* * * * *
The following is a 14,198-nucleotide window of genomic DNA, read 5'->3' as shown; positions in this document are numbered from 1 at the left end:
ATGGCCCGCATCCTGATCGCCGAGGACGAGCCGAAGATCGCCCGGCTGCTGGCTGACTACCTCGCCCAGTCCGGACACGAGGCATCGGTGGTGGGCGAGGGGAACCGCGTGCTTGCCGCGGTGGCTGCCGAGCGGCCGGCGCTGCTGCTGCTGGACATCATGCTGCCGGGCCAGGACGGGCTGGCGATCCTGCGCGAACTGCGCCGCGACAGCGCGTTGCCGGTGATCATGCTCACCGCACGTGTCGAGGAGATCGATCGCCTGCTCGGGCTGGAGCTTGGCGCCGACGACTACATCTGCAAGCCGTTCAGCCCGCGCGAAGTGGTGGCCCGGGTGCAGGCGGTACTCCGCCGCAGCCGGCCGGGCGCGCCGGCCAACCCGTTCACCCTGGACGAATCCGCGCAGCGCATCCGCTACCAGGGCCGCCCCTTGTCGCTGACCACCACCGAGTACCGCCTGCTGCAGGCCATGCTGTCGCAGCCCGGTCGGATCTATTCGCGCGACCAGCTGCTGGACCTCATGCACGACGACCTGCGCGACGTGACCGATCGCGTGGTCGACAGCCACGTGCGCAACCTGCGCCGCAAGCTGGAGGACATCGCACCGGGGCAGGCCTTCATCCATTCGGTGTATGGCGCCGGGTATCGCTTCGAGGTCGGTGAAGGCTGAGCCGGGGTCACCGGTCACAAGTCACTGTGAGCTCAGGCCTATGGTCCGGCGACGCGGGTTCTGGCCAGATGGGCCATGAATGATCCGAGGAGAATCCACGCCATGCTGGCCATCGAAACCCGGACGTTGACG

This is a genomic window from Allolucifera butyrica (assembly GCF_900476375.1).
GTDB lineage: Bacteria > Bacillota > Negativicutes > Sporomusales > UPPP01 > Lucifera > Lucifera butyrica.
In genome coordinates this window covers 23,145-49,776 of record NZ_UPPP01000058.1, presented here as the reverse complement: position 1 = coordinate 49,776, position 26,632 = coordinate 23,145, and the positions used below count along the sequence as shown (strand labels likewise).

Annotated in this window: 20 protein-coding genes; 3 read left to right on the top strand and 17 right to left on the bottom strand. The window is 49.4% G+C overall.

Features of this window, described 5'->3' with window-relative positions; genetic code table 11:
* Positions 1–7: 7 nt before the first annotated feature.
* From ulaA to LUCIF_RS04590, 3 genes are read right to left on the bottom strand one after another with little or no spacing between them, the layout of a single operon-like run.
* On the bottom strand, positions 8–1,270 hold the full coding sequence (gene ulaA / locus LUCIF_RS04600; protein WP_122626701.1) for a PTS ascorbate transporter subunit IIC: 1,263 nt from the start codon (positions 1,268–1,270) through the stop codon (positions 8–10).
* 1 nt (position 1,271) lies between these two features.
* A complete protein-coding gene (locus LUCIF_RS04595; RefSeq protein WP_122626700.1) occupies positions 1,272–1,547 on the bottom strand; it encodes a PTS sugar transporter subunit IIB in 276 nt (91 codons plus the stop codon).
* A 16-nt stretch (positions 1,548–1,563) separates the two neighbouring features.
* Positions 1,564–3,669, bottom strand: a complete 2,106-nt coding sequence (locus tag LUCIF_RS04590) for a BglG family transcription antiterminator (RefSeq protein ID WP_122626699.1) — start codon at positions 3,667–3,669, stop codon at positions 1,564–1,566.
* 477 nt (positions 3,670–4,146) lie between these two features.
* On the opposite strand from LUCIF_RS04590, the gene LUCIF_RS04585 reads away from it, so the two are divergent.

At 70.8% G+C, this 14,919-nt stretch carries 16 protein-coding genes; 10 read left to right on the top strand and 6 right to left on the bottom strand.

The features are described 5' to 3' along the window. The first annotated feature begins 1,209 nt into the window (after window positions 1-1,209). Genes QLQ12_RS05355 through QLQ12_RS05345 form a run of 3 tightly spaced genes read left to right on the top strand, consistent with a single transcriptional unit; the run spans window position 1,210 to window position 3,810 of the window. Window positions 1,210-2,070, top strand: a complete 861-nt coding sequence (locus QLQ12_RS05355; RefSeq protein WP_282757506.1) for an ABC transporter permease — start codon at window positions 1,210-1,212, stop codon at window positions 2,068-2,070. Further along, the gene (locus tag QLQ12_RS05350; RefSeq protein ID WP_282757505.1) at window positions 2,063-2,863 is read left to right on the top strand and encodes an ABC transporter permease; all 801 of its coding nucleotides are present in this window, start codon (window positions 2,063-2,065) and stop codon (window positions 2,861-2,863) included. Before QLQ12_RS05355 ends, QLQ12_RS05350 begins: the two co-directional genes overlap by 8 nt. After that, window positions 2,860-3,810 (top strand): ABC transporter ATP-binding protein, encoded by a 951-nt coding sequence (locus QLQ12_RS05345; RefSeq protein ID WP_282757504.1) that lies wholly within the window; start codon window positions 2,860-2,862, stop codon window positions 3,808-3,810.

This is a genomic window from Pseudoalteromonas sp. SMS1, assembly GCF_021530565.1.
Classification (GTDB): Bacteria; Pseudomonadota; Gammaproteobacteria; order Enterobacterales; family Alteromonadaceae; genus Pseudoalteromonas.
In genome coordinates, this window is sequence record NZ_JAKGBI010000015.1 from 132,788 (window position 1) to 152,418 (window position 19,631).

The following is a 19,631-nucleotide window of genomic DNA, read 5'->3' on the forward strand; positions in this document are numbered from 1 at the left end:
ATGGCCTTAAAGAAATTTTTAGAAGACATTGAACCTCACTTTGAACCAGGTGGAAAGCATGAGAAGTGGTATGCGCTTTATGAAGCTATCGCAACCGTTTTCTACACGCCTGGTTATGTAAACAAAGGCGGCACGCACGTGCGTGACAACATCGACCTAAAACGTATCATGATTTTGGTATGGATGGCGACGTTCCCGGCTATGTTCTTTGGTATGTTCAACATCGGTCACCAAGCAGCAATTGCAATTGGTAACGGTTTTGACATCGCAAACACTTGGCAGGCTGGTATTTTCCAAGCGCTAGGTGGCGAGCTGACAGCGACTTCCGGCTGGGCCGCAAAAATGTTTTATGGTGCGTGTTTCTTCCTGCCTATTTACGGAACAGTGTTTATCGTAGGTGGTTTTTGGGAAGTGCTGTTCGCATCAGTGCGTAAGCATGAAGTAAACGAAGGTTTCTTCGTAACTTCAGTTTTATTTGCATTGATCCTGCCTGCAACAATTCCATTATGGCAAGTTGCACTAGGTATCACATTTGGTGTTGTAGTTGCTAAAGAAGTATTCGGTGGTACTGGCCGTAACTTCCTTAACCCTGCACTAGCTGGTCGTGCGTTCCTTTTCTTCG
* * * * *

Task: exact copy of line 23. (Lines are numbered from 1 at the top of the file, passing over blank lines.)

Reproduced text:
ATGGCCTTAAAGAAATTTTTAGAAGACATTGAACCTCACTTTGAACCAGGTGGAAAGCATGAGAAGTGGTATGCGCTTTATGAAGCTATCGCAACCGTTTTCTACACGCCTGGTTATGTAAACAAAGGCGGCACGCACGTGCGTGACAACATCGACCTAAAACGTATCATGATTTTGGTATGGATGGCGACGTTCCCGGCTATGTTCTTTGGTATGTTCAACATCGGTCACCAAGCAGCAATTGCAATTGGTAACGGTTTTGACATCGCAAACACTTGGCAGGCTGGTATTTTCCAAGCGCTAGGTGGCGAGCTGACAGCGACTTCCGGCTGGGCCGCAAAAATGTTTTATGGTGCGTGTTTCTTCCTGCCTATTTACGGAACAGTGTTTATCGTAGGTGGTTTTTGGGAAGTGCTGTTCGCATCAGTGCGTAAGCATGAAGTAAACGAAGGTTTCTTCGTAACTTCAGTTTTATTTGCATTGATCCTGCCTGCAACAATTCCATTATGGCAAGTTGCACTAGGTATCACATTTGGTGTTGTAGTTGCTAAAGAAGTATTCGGTGGTACTGGCCGTAACTTCCTTAACCCTGCACTAGCTGGTCGTGCGTTCCTTTTCTTCG